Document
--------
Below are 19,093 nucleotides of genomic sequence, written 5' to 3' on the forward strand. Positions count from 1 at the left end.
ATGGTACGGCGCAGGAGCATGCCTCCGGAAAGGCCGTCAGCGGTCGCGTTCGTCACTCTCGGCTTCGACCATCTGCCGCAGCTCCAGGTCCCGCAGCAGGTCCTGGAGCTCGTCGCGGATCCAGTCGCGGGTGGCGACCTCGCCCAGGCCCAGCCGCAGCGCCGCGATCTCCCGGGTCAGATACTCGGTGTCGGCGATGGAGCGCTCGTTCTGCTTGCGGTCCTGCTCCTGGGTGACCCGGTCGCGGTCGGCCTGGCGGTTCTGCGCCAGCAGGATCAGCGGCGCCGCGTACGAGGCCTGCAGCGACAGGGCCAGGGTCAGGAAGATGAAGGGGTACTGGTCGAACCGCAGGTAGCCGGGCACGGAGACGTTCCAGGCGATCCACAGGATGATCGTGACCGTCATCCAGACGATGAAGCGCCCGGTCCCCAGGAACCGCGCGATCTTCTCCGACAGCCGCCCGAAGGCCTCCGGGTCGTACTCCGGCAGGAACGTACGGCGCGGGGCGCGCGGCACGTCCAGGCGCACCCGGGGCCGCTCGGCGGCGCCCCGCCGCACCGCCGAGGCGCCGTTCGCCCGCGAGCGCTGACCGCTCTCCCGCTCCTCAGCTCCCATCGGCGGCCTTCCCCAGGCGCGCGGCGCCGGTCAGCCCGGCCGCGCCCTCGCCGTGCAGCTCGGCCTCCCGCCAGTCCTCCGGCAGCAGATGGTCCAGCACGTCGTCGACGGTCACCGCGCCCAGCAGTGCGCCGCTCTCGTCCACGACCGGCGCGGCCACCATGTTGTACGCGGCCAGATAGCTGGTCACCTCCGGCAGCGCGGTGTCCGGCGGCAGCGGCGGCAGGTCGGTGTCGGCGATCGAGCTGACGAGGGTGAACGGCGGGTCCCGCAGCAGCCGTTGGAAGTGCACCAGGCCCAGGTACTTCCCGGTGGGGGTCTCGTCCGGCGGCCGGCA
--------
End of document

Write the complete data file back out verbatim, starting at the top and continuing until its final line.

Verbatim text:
Below are 19,093 nucleotides of genomic sequence, written 5' to 3' on the forward strand. Positions count from 1 at the left end.
ATGGTACGGCGCAGGAGCATGCCTCCGGAAAGGCCGTCAGCGGTCGCGTTCGTCACTCTCGGCTTCGACCATCTGCCGCAGCTCCAGGTCCCGCAGCAGGTCCTGGAGCTCGTCGCGGATCCAGTCGCGGGTGGCGACCTCGCCCAGGCCCAGCCGCAGCGCCGCGATCTCCCGGGTCAGATACTCGGTGTCGGCGATGGAGCGCTCGTTCTGCTTGCGGTCCTGCTCCTGGGTGACCCGGTCGCGGTCGGCCTGGCGGTTCTGCGCCAGCAGGATCAGCGGCGCCGCGTACGAGGCCTGCAGCGACAGGGCCAGGGTCAGGAAGATGAAGGGGTACTGGTCGAACCGCAGGTAGCCGGGCACGGAGACGTTCCAGGCGATCCACAGGATGATCGTGACCGTCATCCAGACGATGAAGCGCCCGGTCCCCAGGAACCGCGCGATCTTCTCCGACAGCCGCCCGAAGGCCTCCGGGTCGTACTCCGGCAGGAACGTACGGCGCGGGGCGCGCGGCACGTCCAGGCGCACCCGGGGCCGCTCGGCGGCGCCCCGCCGCACCGCCGAGGCGCCGTTCGCCCGCGAGCGCTGACCGCTCTCCCGCTCCTCAGCTCCCATCGGCGGCCTTCCCCAGGCGCGCGGCGCCGGTCAGCCCGGCCGCGCCCTCGCCGTGCAGCTCGGCCTCCCGCCAGTCCTCCGGCAGCAGATGGTCCAGCACGTCGTCGACGGTCACCGCGCCCAGCAGTGCGCCGCTCTCGTCCACGACCGGCGCGGCCACCATGTTGTACGCGGCCAGATAGCTGGTCACCTCCGGCAGCGCGGTGTCCGGCGGCAGCGGCGGCAGGTCGGTGTCGGCGATCGAGCTGACGAGGGTGAACGGCGGGTCCCGCAGCAGCCGTTGGAAGTGCACCAGGCCCAGGTACTTCCCGGTGGGGGTCTCGTCCGGCGGCCGGCA